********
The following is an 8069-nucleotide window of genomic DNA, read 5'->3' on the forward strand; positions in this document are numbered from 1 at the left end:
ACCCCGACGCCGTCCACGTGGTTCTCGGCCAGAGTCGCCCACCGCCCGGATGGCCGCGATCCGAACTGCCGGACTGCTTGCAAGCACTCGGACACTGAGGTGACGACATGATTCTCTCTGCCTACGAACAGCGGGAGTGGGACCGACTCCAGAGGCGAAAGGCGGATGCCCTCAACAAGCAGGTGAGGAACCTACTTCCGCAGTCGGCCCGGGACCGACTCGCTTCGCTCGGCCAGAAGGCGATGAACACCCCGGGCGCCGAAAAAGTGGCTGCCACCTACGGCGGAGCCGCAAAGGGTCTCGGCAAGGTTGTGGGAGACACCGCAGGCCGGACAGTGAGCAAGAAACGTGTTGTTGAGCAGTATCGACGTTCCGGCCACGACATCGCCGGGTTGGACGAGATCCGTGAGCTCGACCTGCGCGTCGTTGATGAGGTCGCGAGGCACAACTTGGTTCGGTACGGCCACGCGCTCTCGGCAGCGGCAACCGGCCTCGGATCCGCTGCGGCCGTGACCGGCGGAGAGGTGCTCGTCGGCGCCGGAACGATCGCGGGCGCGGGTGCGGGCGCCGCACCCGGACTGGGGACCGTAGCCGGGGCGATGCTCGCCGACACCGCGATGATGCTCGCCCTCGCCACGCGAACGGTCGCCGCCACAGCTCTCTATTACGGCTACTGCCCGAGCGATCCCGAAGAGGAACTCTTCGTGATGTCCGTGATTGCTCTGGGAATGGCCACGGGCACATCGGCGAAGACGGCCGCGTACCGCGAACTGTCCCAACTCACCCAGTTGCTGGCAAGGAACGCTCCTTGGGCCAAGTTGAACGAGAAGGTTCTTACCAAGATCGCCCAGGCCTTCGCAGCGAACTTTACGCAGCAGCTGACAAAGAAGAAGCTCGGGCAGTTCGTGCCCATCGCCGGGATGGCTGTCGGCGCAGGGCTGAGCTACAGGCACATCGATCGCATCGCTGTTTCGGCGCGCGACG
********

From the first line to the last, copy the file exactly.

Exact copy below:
The following is an 8069-nucleotide window of genomic DNA, read 5'->3' on the forward strand; positions in this document are numbered from 1 at the left end:
ACCCCGACGCCGTCCACGTGGTTCTCGGCCAGAGTCGCCCACCGCCCGGATGGCCGCGATCCGAACTGCCGGACTGCTTGCAAGCACTCGGACACTGAGGTGACGACATGATTCTCTCTGCCTACGAACAGCGGGAGTGGGACCGACTCCAGAGGCGAAAGGCGGATGCCCTCAACAAGCAGGTGAGGAACCTACTTCCGCAGTCGGCCCGGGACCGACTCGCTTCGCTCGGCCAGAAGGCGATGAACACCCCGGGCGCCGAAAAAGTGGCTGCCACCTACGGCGGAGCCGCAAAGGGTCTCGGCAAGGTTGTGGGAGACACCGCAGGCCGGACAGTGAGCAAGAAACGTGTTGTTGAGCAGTATCGACGTTCCGGCCACGACATCGCCGGGTTGGACGAGATCCGTGAGCTCGACCTGCGCGTCGTTGATGAGGTCGCGAGGCACAACTTGGTTCGGTACGGCCACGCGCTCTCGGCAGCGGCAACCGGCCTCGGATCCGCTGCGGCCGTGACCGGCGGAGAGGTGCTCGTCGGCGCCGGAACGATCGCGGGCGCGGGTGCGGGCGCCGCACCCGGACTGGGGACCGTAGCCGGGGCGATGCTCGCCGACACCGCGATGATGCTCGCCCTCGCCACGCGAACGGTCGCCGCCACAGCTCTCTATTACGGCTACTGCCCGAGCGATCCCGAAGAGGAACTCTTCGTGATGTCCGTGATTGCTCTGGGAATGGCCACGGGCACATCGGCGAAGACGGCCGCGTACCGCGAACTGTCCCAACTCACCCAGTTGCTGGCAAGGAACGCTCCTTGGGCCAAGTTGAACGAGAAGGTTCTTACCAAGATCGCCCAGGCCTTCGCAGCGAACTTTACGCAGCAGCTGACAAAGAAGAAGCTCGGGCAGTTCGTGCCCATCGCCGGGATGGCTGTCGGCGCAGGGCTGAGCTACAGGCACATCGATCGCATCGCTGTTTCGGCGCGCGACG